Around 100 U.S. troops in Afghanistan have been deployed to a southern city at risk of falling to the Taliban.
The spokesman for U.S. forces in Afghanistan said the soldiers had arrived in Lashkar Gah, the capital of Helmand Province, to provide training and support to Afghan forces.
While it is good we are helping, why did it get to this point?
When last The Dignified Rant mentioned Lashkar Gah, we were helping the Afghan forces consolidate their forces to get rid of vulnerable outposts in order to better defend more important territory--like Lashkar Gah:
Army and government officials said security forces had left Nawzad district, which borders Musa Qala, and would concentrate their strength on defending the area around the provincial capital Lashkar Gah and the main highway between Kabul and the western city of Herat.
And gathering reserves by abandoning small posts was supposed to allow Afghan forces to seize the initiative and go on the offensive. That was a good concept.
Instead, Afghan forces appear still on the defensive in the south, but now holding the provincial capital against advancing Taliban.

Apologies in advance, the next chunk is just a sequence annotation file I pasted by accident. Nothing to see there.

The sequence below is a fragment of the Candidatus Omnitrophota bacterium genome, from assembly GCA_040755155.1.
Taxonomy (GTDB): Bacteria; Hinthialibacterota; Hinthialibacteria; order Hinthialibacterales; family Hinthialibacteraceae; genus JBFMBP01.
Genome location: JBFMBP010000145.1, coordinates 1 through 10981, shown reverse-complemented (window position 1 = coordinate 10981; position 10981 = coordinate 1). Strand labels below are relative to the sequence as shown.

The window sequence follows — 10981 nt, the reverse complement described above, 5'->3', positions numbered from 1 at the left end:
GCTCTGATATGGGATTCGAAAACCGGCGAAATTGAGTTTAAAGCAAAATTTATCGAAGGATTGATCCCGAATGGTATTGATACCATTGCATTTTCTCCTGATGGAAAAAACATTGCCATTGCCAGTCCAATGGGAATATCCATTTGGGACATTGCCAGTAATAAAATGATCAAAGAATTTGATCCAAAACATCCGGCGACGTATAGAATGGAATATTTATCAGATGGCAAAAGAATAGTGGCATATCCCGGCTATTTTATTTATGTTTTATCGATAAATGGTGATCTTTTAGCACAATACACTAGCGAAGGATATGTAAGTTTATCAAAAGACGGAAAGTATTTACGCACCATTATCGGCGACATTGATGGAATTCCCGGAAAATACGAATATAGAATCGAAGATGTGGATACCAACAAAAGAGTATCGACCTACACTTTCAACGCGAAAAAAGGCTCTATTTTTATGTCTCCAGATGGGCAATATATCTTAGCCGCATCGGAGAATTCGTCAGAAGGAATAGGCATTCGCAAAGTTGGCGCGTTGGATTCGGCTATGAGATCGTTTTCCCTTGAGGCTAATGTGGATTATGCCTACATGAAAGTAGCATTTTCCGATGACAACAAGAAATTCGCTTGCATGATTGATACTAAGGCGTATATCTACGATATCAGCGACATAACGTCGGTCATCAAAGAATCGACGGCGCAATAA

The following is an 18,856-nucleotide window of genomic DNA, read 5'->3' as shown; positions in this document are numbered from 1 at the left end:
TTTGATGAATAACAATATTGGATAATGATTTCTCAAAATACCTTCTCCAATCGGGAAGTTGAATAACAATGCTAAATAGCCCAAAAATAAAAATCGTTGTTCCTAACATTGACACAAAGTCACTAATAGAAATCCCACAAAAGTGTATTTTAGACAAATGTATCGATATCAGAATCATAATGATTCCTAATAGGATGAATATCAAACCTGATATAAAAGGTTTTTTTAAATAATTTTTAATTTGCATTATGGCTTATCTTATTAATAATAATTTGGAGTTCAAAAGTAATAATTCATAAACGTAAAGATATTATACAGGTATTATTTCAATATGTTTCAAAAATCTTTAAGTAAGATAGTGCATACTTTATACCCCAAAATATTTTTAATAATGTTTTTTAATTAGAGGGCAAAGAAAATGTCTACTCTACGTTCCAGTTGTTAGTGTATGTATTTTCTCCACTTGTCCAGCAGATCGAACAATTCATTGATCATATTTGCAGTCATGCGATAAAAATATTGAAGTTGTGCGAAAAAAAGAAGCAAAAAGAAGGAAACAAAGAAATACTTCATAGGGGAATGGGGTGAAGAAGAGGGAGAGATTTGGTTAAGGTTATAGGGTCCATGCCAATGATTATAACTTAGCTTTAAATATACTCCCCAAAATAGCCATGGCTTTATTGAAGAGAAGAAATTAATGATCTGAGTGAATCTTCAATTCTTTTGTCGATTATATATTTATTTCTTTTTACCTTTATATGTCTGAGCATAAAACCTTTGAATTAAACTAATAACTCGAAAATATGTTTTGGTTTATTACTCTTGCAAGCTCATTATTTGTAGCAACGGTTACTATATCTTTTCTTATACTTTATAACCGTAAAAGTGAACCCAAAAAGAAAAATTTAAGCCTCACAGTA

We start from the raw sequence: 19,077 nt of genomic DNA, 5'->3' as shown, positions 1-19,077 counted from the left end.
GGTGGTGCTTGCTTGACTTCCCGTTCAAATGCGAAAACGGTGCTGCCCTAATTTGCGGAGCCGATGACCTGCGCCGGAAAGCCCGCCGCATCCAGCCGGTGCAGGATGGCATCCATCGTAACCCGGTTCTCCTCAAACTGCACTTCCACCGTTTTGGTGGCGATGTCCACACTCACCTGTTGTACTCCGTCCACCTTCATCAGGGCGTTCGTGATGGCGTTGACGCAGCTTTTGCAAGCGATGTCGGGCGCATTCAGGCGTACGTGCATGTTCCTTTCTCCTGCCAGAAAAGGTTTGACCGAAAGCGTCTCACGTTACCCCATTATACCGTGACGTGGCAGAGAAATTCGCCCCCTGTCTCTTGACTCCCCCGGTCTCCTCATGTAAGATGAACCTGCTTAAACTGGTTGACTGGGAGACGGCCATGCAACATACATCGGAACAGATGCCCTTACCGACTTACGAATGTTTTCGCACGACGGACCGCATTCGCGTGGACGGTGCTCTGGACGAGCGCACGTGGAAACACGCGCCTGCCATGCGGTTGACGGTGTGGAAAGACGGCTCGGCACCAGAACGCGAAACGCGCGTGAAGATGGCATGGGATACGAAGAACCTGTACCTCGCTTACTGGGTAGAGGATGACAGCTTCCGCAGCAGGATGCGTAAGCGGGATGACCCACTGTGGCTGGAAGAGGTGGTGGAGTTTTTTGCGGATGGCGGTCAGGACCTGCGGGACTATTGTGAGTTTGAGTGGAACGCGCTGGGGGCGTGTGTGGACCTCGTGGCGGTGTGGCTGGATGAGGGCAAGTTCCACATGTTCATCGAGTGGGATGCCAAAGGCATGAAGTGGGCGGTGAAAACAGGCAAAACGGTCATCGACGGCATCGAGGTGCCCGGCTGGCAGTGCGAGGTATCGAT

Will Afghan forces have enough support from America and our allies to allow them to outfight the Taliban?
What the Hell happened?
UPDATE: The fall of the district capital in the east, which is the subject of this article, probably isn't significant. These are like our county seats--there are lots--and will likely be retaken shortly. But this is relevant to my question:
According to U.S. estimates reported in July by the Special Inspector General for Afghanistan Reconstruction (SIGAR), a Congressional oversight body, Afghan forces control or influence just under 66 percent of the national territory, down from just over 70 percent at the start of the year.
The reduction was partly due to security forces pulling back from exposed areas and concentrating their strength, but after a lull following the death of former leader Mullah Akhtar Mansour in May the Taliban have stepped up their summer offensive.
Some 36 of the 407 districts in the country were under insurgent control or influence, while another 104 were deemed "at risk", SIGAR said. [emphasis added]
Pulling back from exposed areas where they were tied down in small static defensive positions was supposed to free up Afghan troops who could be mobile for offensive action and to react to Taliban attacks.
What the Hell happened?